Nana was growing fast–fair, fresh and dimpled–her skin velvety, like a peach, and eyes so bright that men often asked her if they might not light their pipes at them. Her mass of blonde hair–the color of ripe wheat–looked around her temples as if it were powdered with gold. She had a quaint little trick of sticking out the tip of her tongue between her white teeth, and this habit, for some reason, exasperated her mother.
She was very fond of finery and very coquettish. In this house, where bread was not always to be got, it was difficult for her to indulge her caprices in the matter of costume, but she did wonders. She brought home odds and ends of ribbons from the shop where she worked and made them up into bows and knots with which she ornamented her dirty dresses. She was not overparticular in washing her feet, but she wore her boots so tight that she suffered martyrdom in honor of St Crispin, and if anyone asked her what the matter was when the pain flushed her face suddenly, she always and promptly laid it to the score of the colic.
Summer was the season of her triumphs. In a calico dress that cost five or six francs she was as fresh and sweet as a spring morning and made the dull street radiant with her youth and her beauty. She went by the name of “The Little Chicken.” One gown, in particular, suited her to perfection. It was white with rose-colored dots, without trimming of any kind. The skirt was short and showed her feet. The sleeves were very wide and displayed her arms to the elbows. She turned the neck away and fastened it with pins–in a corner in the corridor, dreading her father’s jests–to exhibit her pretty rounded throat. A rose-colored ribbon, knotted in the rippling masses of her hair, completed her toilet. She was a charming combination of child and woman.
Sundays at this period of her life were her days for coquetting with the public. She looked forward to them all the week through with a longing for liberty and fresh air.
Early in the morning she began her preparations and stood for hours in her chemise before the bit of broken mirror nailed by the window, and as everyone could see her, her mother would be very much vexed and ask how long she intended to show herself in that way.
But she, quite undisturbed, went on fastening down the little curls on her forehead with a little sugar and water and then sewed the buttons on her boots or took a stitch or two in her frock, barefooted all this time and with her chemise slipping off her rounded shoulders.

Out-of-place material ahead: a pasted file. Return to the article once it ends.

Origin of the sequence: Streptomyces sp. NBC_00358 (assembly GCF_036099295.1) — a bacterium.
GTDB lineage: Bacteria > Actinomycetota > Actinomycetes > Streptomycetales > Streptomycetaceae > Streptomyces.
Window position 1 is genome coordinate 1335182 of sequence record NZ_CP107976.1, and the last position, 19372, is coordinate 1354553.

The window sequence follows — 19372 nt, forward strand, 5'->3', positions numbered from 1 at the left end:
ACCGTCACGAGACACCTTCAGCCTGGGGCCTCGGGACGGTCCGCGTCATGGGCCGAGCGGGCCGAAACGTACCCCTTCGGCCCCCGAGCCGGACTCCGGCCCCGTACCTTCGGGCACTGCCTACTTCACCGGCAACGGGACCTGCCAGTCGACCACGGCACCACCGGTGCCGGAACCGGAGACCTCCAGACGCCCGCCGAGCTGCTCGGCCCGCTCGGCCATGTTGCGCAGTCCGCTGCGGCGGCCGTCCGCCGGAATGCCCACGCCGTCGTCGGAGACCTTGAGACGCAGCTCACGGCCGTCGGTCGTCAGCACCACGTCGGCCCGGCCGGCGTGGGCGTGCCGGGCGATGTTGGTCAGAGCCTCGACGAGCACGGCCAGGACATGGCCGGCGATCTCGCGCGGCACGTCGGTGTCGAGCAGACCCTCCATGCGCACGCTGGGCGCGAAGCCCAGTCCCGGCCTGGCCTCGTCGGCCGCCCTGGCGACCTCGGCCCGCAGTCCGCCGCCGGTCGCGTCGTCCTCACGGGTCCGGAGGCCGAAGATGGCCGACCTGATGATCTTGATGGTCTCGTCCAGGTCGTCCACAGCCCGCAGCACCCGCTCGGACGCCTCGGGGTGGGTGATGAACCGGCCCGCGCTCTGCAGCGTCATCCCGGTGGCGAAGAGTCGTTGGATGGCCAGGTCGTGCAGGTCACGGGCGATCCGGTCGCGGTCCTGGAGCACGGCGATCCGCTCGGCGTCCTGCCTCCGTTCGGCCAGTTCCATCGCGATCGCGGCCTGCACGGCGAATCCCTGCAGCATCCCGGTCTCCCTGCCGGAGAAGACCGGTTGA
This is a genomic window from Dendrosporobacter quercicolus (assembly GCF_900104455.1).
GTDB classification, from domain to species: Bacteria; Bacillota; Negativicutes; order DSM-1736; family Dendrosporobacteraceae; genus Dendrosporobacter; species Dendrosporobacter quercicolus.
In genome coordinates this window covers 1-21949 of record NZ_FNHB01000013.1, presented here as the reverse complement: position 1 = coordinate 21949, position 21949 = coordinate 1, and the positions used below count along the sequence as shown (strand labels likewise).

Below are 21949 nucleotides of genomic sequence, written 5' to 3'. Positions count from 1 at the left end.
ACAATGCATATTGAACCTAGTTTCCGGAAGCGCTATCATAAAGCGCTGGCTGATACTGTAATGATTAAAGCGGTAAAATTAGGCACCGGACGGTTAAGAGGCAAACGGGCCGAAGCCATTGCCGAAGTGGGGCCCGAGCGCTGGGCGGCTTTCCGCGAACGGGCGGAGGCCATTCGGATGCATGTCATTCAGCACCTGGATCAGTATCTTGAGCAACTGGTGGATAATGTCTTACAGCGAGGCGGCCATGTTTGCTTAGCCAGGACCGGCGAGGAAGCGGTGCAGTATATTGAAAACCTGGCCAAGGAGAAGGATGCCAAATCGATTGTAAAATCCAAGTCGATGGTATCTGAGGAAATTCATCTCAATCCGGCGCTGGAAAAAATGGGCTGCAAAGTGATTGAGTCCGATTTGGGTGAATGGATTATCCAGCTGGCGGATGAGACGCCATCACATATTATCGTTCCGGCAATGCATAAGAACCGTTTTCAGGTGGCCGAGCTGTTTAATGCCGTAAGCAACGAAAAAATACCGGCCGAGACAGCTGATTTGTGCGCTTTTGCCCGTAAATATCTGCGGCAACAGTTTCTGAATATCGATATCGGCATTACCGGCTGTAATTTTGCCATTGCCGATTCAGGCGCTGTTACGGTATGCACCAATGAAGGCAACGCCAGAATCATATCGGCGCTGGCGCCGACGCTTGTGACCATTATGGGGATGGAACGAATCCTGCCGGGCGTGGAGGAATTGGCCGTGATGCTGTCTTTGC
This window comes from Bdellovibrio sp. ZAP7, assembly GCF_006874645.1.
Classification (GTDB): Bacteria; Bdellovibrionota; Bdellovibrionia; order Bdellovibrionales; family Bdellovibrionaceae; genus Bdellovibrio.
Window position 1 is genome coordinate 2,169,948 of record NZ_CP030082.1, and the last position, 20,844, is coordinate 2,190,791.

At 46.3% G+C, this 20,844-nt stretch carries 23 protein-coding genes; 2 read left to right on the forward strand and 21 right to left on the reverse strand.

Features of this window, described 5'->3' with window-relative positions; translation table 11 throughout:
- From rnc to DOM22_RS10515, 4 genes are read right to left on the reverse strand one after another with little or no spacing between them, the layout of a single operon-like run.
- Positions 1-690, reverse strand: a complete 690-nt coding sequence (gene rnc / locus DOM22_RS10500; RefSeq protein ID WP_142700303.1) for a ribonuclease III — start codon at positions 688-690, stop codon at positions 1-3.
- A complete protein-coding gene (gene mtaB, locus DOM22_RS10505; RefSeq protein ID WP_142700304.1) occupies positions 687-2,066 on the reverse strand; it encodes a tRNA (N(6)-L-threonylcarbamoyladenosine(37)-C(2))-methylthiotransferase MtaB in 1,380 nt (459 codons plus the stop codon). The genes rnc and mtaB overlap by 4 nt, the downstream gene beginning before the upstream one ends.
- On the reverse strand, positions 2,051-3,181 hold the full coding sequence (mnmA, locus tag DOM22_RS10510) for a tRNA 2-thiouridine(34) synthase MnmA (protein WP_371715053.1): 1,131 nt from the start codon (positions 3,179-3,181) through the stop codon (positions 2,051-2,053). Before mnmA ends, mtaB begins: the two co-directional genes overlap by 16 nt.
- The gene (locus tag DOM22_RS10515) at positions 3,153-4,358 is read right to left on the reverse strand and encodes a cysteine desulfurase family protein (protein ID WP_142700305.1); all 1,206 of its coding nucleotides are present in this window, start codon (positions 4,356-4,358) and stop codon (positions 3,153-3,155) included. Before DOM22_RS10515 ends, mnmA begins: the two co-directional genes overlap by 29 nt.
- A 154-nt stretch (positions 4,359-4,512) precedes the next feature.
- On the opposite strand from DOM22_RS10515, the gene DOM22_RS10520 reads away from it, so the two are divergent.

Her father declared he would exhibit her as the “Wild Girl,” at two sous a head.
She was very lovely in this scanty costume, the color flushing her cheeks in her indignation at her father’s sometimes coarse remarks. She did not dare answer him, however, but bit off her thread in silent rage. After breakfast she went down to the courtyard. The house was wrapped in Sunday quiet; the workshops on the lower floor were closed. Through some of the open windows the tables were seen laid for dinners, the families being on the fortifications “getting an appetite.”
Five or six girls–Nana, Pauline and others–lingered in the courtyard for a time and then took flight altogether into the streets and thence to the outer boulevards. They walked in a line, filling up the whole sidewalk, with ribbons fluttering in their uncovered hair.
They managed to see everybody and everything through their downcast lids. The streets were their native heath, as it were, for they had grown up in them.
Nana walked in the center and gave her arm to Pauline, and as they were the oldest and tallest of the band, they gave the law to the others and decided where they should go for the day and what they should do.
Nana and Pauline were deep ones. They did nothing without premeditation. If they ran it was to show their slender ankles, and when they stopped and panted for breath it was sure to be at the side of some youths–young workmen of their acquaintance–who smoked in their faces as they talked. Nana had her favorite, whom she always saw at a great distance–Victor Fauconnier–and Pauline adored a young cabinetmaker, who gave her apples.
Toward sunset the great pleasure of the day began. A band of mountebanks would spread a well-worn carpet, and a circle was formed to look on. Nana and Pauline were always in the thickest of the crowd, their pretty fresh dresses crushed between dirty blouses, but insensible to the mingled odors of dust and alcohol, tobacco and dirt. They heard vile language; it did not disturb them; it was their own tongue–they heard little else. They listened to it with a smile, their delicate cheeks unflushed.